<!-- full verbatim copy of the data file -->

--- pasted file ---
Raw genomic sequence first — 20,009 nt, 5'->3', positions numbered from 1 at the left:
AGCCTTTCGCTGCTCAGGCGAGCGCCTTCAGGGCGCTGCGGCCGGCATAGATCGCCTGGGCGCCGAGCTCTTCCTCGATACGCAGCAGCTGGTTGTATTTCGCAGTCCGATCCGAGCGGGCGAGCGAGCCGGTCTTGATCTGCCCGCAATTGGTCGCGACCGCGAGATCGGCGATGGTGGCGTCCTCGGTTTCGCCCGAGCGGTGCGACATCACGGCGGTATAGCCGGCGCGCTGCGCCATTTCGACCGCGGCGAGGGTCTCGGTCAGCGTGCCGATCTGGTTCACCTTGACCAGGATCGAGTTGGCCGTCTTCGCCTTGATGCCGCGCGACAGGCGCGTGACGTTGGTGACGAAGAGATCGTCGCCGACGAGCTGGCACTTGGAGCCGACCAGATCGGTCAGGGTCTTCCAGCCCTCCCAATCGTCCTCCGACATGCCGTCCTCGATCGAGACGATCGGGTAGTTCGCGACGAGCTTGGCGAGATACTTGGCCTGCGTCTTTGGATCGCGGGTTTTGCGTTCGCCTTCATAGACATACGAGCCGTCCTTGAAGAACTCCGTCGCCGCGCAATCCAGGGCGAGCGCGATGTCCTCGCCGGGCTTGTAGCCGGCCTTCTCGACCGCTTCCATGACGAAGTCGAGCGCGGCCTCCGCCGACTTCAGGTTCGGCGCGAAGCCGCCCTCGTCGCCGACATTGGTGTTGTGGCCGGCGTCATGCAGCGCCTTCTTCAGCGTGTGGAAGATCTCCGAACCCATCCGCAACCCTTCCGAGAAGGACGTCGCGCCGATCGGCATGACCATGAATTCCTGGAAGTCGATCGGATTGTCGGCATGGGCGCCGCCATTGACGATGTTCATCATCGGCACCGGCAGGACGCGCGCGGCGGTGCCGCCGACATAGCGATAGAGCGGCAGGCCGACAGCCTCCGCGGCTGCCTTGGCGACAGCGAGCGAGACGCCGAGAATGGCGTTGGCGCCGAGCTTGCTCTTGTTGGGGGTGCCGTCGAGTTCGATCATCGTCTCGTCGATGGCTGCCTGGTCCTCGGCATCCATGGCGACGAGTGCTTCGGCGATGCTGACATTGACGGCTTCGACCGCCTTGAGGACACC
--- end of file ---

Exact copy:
Raw genomic sequence first — 20,009 nt, 5'->3', positions numbered from 1 at the left:
AGCCTTTCGCTGCTCAGGCGAGCGCCTTCAGGGCGCTGCGGCCGGCATAGATCGCCTGGGCGCCGAGCTCTTCCTCGATACGCAGCAGCTGGTTGTATTTCGCAGTCCGATCCGAGCGGGCGAGCGAGCCGGTCTTGATCTGCCCGCAATTGGTCGCGACCGCGAGATCGGCGATGGTGGCGTCCTCGGTTTCGCCCGAGCGGTGCGACATCACGGCGGTATAGCCGGCGCGCTGCGCCATTTCGACCGCGGCGAGGGTCTCGGTCAGCGTGCCGATCTGGTTCACCTTGACCAGGATCGAGTTGGCCGTCTTCGCCTTGATGCCGCGCGACAGGCGCGTGACGTTGGTGACGAAGAGATCGTCGCCGACGAGCTGGCACTTGGAGCCGACCAGATCGGTCAGGGTCTTCCAGCCCTCCCAATCGTCCTCCGACATGCCGTCCTCGATCGAGACGATCGGGTAGTTCGCGACGAGCTTGGCGAGATACTTGGCCTGCGTCTTTGGATCGCGGGTTTTGCGTTCGCCTTCATAGACATACGAGCCGTCCTTGAAGAACTCCGTCGCCGCGCAATCCAGGGCGAGCGCGATGTCCTCGCCGGGCTTGTAGCCGGCCTTCTCGACCGCTTCCATGACGAAGTCGAGCGCGGCCTCCGCCGACTTCAGGTTCGGCGCGAAGCCGCCCTCGTCGCCGACATTGGTGTTGTGGCCGGCGTCATGCAGCGCCTTCTTCAGCGTGTGGAAGATCTCCGAACCCATCCGCAACCCTTCCGAGAAGGACGTCGCGCCGATCGGCATGACCATGAATTCCTGGAAGTCGATCGGATTGTCGGCATGGGCGCCGCCATTGACGATGTTCATCATCGGCACCGGCAGGACGCGCGCGGCGGTGCCGCCGACATAGCGATAGAGCGGCAGGCCGACAGCCTCCGCGGCTGCCTTGGCGACAGCGAGCGAGACGCCGAGAATGGCGTTGGCGCCGAGCTTGCTCTTGTTGGGGGTGCCGTCGAGTTCGATCATCGTCTCGTCGATGGCTGCCTGGTCCTCGGCATCCATGGCGACGAGTGCTTCGGCGATGCTGACATTGACGGCTTCGACCGCCTTGAGGACACC